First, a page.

Fran Lebowitz

June 26, 2017

A few weeks ago I caught Fran Lebowitz being interviewed on a late night talk show.  I had heard of her but never read any of her work.  She was quite interesting in the interview and I duly ordered a copy of The Fran Lebowitz Reader from the library. I guess others had seen her interview because I was third in line for the only copy. I finally got it last week and began to read.

The book is a series of short magazine-style pieces, reprints of her books Metropolitan Life and Social Studies, some  of which were first published as magazine articles in Interview, Mademoiselle, and British Vogue.  I enjoyed the first few pieces, and I can see why she was considered a sardonic wit, perhaps a new Dorothy Parker. Unfortunately, I quickly became bored with the style and the viewpoint; after a dozen or so pieces, you knew what was coming in the next chapter, and the writing seemed no longer witty but, rather, repetitious and small minded.

I suspect part of the problem is the fact that these were written in the 1970s and 1980s. Our television schedules these days are full of brash, outspoken commentary by highly intelligent women. Compared to them, Lebowitz in this collection comes across as little more powerful than a pre-sensimilla spliff. And, like a forty-year old roach, her writing hasn’t aged well.

That’s a shame because I was looking forward to it.


R.I.P. Yevgeny Yevtushenko

April 2, 2017

It is with sadness I learn of the death at age 83 of the brilliant Russian poet and novelist Yevgeny Yevtushenko.

He was one of the heroes of my youth, though I admit I haven’t thought about him for several decades now. His poem Babi Yar and his early Autobiografia were inspirational to me as a young poet and confused Marxist.

I will take some time this summer to re-read some of his work.


R.I.P. Colin Dexter

March 21, 2017

It is with sadness I read this morning of the death of Colin Dexter, one of the true masters of the English crime novel. He was 88.

His 13 novels about Inspector Morse are erudite studies of murder, police work, and the particular lifestyle of Oxford and its colleges. They spawned three TV series — Morse, Lewis, and Endeavour — that were (and still are) hugely popular.  Morse had a passion for beer, Wagner, and difficult crosswords — not unlike the author, I suspect.  For me, Morse shares an intellectual heaven with P.D. James’ equally literate Adam Dalgleish: both authors pushed the genre into true literature.

From the several obits I have read, Colin Dexter seems to have been a jolly fellow, well liked by all who knew him. He will be missed.


Still Missing You, Charles

March 9, 2017

Twenty-three years ago today we sadly lost genius poet Charles Bukowski.  To remember him, here is an animation of his poem The Man With The Beautiful Eyes.


Michael Kluckner’s New Book: “2050”

November 1, 2016

2050-bookThe second of Michael Kluckner’s graphic novels is to have a launch at:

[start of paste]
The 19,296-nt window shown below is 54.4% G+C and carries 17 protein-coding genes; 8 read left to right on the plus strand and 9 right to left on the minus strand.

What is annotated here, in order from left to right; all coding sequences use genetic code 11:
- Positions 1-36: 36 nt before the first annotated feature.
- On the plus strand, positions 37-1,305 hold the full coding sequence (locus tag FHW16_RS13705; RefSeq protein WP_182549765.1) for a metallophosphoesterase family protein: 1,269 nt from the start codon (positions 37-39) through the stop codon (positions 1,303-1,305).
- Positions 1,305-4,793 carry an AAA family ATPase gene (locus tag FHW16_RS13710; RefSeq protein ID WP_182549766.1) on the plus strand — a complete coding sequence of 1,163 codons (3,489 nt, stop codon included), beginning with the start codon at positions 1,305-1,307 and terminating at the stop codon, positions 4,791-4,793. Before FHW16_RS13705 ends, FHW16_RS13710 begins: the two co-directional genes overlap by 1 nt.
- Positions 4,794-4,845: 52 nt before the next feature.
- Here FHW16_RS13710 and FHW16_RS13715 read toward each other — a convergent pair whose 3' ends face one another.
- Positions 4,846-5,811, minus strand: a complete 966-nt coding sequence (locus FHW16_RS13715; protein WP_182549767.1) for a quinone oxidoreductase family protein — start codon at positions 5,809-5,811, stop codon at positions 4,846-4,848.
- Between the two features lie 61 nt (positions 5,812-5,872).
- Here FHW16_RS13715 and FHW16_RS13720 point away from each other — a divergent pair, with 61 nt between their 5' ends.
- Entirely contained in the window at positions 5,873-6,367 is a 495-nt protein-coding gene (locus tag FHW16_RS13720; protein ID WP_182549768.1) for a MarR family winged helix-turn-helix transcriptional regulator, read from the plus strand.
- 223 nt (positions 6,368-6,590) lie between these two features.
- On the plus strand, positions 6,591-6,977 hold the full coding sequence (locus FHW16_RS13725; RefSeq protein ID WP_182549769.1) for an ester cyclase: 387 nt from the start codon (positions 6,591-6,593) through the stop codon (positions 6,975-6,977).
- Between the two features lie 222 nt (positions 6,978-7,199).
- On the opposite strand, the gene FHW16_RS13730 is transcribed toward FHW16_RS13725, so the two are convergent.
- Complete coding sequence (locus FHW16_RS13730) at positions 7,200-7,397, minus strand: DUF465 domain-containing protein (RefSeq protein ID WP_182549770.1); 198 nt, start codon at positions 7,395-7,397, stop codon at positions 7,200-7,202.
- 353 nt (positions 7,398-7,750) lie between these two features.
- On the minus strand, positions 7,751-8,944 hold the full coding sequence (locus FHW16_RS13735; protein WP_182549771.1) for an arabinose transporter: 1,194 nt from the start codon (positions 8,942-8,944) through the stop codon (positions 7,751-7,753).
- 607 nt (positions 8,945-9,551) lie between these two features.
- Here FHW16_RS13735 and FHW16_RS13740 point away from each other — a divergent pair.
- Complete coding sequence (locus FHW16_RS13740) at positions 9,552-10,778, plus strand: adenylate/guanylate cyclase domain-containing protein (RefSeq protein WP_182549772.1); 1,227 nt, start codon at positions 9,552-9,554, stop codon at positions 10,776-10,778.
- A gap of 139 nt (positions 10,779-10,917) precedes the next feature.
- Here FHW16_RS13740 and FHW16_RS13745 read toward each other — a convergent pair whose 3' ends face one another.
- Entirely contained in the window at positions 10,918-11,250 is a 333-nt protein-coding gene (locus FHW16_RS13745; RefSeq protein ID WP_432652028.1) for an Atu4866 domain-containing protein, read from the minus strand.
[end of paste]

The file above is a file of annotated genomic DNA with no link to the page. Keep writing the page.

Book Warehouse, 4118 Main, on 7th November at 7:00pm.

The previous novel took us 50 years into the past, the new one moves us to 2050 in the future. It is “A Post-Apocalyptic Murder Mystery.”  It is not, he promises us, “a dystopian downer.”

Many of you will be familiar with Michael’s luminous watercolours of older houses and neighbourhoods, many of which are used to great effect in his numerous works on heritage and architectural history. These graphic novels offer a more direct approach as a storytelling medium.

Good luck, Michael!


Bravo! The Nobel Prize for Bob Dylan

October 13, 2016

bob-dylan-2016

In a move that will no doubt shock traditionalists of the novel form, Bob Dylan has been awarded this year’s Novel Prize for Literature.

Frankly, I find it hard to disagree with the citation that states he “created new poetic expressions within the great American song tradition”. The Secretary of the Institute went on to say that “he embodies the tradition and for 54 years now he has been at it, reinventing himself constantly, creating a new identity.” I have written before about one of those changes that I witnessed fifty years ago.

They compare him to Homer and Sappho — such recognition!


Howl!

October 7, 2016

Today is the 61st anniversary of the first public reading of Allen Ginsburg’s glorious poem “Howl“.

Allen Ginsberg Chronicle negative, No other information on envelope. Holding a copy of Dr. Sax by Jack Kerouac. Taken at City Lights bookstore? oursfmag_ginsberg 06/02/1959

Allen Ginsberg
Chronicle negative, No other information on envelope. Holding a copy of Dr. Sax by Jack Kerouac. Taken at City Lights bookstore?
oursfmag_ginsberg
06/02/1959

The reading on 7th October 1955 was at the Six Gallery in San Francisco, and the other poets reading were a constellation of some of the greatest and inspirational poets of their (or any) generation: Gary Snyder, Philip Lamatia, Philip Whalen, Michael McClure, and Kenneth Roxreth.

What a night that must have been!